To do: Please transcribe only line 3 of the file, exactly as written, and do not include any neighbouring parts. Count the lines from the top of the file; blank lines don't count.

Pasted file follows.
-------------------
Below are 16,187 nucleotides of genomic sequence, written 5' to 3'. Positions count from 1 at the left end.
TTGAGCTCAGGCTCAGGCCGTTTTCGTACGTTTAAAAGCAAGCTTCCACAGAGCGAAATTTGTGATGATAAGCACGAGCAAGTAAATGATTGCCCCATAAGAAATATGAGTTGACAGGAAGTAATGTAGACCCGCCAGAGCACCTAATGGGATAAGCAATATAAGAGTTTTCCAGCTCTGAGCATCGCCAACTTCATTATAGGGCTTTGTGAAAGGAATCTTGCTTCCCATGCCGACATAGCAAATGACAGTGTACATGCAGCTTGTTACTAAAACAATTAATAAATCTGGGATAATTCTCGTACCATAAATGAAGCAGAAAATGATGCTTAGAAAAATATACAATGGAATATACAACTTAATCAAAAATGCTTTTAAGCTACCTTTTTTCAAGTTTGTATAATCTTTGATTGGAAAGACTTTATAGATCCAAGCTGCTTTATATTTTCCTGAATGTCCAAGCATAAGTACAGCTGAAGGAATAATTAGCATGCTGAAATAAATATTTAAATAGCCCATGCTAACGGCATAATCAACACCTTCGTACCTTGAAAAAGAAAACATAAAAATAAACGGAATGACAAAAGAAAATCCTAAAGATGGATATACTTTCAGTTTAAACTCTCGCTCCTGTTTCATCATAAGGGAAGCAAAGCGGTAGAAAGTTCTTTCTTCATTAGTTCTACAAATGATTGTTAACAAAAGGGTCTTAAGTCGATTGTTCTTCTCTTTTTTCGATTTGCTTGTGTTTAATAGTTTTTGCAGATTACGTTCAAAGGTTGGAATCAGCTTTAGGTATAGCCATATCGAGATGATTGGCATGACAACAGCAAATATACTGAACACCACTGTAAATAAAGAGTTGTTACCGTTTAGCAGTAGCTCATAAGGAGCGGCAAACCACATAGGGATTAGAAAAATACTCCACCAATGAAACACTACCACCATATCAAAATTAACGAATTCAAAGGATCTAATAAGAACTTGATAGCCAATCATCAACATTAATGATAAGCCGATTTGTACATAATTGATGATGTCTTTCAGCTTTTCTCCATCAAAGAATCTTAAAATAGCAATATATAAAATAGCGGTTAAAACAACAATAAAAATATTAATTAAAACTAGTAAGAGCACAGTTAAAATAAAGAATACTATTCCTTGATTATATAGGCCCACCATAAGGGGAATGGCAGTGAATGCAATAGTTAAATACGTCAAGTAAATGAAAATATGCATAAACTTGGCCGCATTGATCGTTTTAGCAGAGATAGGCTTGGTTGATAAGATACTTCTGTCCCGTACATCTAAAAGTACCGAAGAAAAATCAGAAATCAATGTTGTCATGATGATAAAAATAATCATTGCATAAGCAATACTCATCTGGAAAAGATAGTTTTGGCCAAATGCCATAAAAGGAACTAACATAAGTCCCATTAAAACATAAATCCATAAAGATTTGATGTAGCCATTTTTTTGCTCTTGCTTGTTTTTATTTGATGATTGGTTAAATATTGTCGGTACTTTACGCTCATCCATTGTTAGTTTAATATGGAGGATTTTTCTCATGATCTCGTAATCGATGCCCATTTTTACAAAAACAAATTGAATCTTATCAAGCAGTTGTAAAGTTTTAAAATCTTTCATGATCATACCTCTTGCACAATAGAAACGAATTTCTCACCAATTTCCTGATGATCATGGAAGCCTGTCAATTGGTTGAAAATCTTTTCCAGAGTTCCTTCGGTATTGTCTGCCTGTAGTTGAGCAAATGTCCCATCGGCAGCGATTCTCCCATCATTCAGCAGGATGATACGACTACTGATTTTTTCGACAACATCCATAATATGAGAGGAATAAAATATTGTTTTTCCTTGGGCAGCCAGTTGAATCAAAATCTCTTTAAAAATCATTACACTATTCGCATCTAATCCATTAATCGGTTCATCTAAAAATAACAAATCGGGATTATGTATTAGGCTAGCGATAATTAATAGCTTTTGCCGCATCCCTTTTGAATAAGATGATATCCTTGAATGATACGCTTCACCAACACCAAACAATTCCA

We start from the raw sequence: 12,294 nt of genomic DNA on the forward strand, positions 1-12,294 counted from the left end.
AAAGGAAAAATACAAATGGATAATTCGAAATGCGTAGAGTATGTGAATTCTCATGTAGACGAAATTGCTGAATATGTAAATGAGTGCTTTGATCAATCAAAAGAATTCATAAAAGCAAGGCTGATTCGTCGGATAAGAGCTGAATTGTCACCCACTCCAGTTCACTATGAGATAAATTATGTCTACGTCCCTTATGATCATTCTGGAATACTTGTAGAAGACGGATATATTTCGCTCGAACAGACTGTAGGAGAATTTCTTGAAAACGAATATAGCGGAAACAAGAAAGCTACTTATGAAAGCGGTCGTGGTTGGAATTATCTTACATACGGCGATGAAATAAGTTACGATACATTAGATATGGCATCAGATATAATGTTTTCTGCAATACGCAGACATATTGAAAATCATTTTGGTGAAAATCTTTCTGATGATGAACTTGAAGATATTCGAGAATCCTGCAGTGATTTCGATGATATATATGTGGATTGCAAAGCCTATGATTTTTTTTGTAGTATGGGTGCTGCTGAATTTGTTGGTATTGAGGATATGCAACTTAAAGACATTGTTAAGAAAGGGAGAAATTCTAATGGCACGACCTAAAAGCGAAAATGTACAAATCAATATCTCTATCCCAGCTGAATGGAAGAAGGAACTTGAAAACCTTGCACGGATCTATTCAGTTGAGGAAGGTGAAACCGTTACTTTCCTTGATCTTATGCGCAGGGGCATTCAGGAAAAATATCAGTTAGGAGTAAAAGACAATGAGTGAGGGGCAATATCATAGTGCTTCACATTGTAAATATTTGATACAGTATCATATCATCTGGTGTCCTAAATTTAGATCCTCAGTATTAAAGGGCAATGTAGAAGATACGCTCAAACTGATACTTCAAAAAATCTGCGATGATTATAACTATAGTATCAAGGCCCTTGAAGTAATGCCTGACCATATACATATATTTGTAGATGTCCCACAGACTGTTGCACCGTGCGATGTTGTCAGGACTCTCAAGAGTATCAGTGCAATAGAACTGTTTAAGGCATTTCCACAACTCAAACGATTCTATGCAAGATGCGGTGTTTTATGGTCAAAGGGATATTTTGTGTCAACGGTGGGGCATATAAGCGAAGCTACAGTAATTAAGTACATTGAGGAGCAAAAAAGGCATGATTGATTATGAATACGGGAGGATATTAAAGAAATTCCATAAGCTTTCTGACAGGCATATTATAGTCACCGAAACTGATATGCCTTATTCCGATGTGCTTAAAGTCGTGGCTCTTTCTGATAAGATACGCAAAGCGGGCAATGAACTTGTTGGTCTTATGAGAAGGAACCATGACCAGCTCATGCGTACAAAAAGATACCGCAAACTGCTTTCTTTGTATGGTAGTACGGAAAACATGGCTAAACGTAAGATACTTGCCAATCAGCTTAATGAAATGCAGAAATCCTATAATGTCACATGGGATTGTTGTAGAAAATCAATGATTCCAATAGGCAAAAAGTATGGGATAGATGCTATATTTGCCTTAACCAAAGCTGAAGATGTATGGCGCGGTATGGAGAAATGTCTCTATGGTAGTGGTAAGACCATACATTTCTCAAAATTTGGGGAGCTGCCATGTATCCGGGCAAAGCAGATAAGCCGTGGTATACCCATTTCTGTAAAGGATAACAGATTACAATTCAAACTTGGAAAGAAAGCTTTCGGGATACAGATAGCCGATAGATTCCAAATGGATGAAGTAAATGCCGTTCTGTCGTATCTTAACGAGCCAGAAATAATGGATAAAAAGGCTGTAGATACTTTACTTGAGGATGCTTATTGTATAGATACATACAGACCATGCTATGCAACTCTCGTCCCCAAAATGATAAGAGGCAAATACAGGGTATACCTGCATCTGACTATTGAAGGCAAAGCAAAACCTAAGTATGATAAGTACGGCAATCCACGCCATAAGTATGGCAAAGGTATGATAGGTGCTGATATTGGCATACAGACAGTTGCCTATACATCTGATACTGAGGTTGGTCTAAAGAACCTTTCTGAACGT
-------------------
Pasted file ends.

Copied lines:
We start from the raw sequence: 12,294 nt of genomic DNA on the forward strand, positions 1-12,294 counted from the left end.